Dan's Indianapolis Motor Speedway

What to Bring to the Indy Speedway


Entry List
A list showing the car number and driver name. Newspapers are for sell at the track and an entry list is in each one. A nice one with photos is available if you buy a $10 program.

Radio or Scanner with Headphones
The speaker system at the track can't be heard when loud race cars are passing by infront of you.
You should be able to find the broadcast on a regular radio (use headphones!)
Sitting within site of a TV monitor is helpful too.

Some people take a radio scanner that allows them to scan a hundred different frequencies that the race teams, speedway, and tv channels use to communicate back and forth.
These scanners are for rent at the track (not the U.S. Grand Prix) and are generally price around $30-40. They usually have a frequency list for you for $5 if you have your own scanner.
I'll try to list freqs on this page when I find them. Check out these other websites for frequencies too: |
Race by Race | Indyscan.com |

babe on hood Binoculars
See cars down the stretch.

See bikini clad girls stretch out.

Stop Watch
Time an Andretti to see what his average speed is - or time Bubba to see how fast he chugs a beer.

Speed Chart
Time a race car on a lap and then use the speed charts below so you can tell how fast in MPH that they are going and know when your driver is picking up the pace.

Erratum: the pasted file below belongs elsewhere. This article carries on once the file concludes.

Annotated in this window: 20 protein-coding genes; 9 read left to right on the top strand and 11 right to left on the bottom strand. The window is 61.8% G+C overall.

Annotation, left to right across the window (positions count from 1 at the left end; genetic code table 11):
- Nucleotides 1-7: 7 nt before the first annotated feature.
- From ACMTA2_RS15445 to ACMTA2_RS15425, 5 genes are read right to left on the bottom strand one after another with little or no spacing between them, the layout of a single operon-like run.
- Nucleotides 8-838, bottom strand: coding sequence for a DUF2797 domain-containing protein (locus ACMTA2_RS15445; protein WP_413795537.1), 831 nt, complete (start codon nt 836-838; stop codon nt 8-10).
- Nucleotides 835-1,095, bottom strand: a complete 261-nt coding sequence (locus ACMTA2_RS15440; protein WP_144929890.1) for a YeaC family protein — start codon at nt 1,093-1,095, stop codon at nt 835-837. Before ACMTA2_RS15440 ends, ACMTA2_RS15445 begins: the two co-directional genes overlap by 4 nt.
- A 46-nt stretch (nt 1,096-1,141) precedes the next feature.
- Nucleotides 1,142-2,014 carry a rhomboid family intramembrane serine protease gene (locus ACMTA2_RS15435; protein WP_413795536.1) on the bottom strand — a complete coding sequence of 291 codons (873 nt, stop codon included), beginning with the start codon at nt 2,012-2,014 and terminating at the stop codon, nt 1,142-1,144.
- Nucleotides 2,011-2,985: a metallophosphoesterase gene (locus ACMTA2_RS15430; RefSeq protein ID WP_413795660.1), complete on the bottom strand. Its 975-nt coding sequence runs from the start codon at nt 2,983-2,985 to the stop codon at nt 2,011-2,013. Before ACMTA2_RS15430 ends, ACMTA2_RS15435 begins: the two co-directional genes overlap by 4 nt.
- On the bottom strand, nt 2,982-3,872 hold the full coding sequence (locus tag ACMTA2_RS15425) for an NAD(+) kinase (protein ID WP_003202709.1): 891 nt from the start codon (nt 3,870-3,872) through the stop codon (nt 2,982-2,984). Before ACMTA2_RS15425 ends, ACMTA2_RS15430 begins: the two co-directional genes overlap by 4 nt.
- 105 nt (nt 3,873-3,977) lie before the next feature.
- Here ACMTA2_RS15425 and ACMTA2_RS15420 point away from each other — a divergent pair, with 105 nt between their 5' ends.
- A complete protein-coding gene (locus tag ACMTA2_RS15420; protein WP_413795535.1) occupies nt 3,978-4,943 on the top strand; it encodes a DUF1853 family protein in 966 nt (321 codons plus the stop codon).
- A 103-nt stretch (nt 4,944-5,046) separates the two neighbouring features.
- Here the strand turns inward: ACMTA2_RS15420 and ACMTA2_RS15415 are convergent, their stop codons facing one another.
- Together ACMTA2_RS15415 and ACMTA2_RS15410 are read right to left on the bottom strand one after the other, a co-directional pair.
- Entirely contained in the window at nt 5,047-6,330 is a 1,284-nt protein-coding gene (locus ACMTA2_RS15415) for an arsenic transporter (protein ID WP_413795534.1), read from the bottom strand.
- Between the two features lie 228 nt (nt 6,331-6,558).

There are two speedcharts, one for the Indy 500 and one for the Brickyard 400

I have created them for you in versions you can print out. I have tried to make them so that they fit on one piece of paper. But since there are different printers, you may have to adjust it. To do so in Windows, Once you choose PRINT, then choose PREFERENCES, then choose the PAGE SETUP tab, then select SCALED PRINTING for the Printing_Type. A SCALING box will appear, change the 100% to something less like 80%.

Indycar Speed Chart
Nascar Speed Chart


A Frisbee or Football
If you are a little wus, better take NERF or the guy's who's corvette you hit, might hit you!

A Banner Stating Your Philosophy

(If you are not too creative, there is always the old standby: "Show Us Your Tits")

Your Harley-Davidson
Don't get it dirty, haul it down in the back of your pickup truck.

$100 Van
You can sit on top of it all day, then abandon it.

$100 Car
Cut the top off and paint it a checkered flag pattern. Get some attention, then abandon.

Here is a car this guy always takes to the races.

He has a cardboard cutout of AJ Foyt and Dale Earnhardt riding in the back under a big fake spoiler. AJ even signed the hood.

Lawn Chairs
If you will be partying in the infield, better than sitting on your cooler.

Coolers limited to 14"x14" (12-pack) in the stands on raceday. No glass bottles. If you park in the infield, bring all you want!

Little Red Wagon
The easiest way to haul around mass quantities.


Money! Cash!
The refreshment stands do not take credit cards! There is only one little ATM on the grounds, located on the outside of the track and stands in Turn 1.

Seat Cushion
For $6, you can buy a cushion at the track. I guarantee you your butt will thank you! Also in the gift shops, they have super cushiony seats with backs for the bleachers at $16. (Sometimes rentals are available.)


You can buy smokes at some snack bars, but they are expensive.

It is hard to light up at the top of the stands in the wind with a bic. Best to have a Zippo!

Cell Phone
There are not alot of payphones at the track.

A Camera!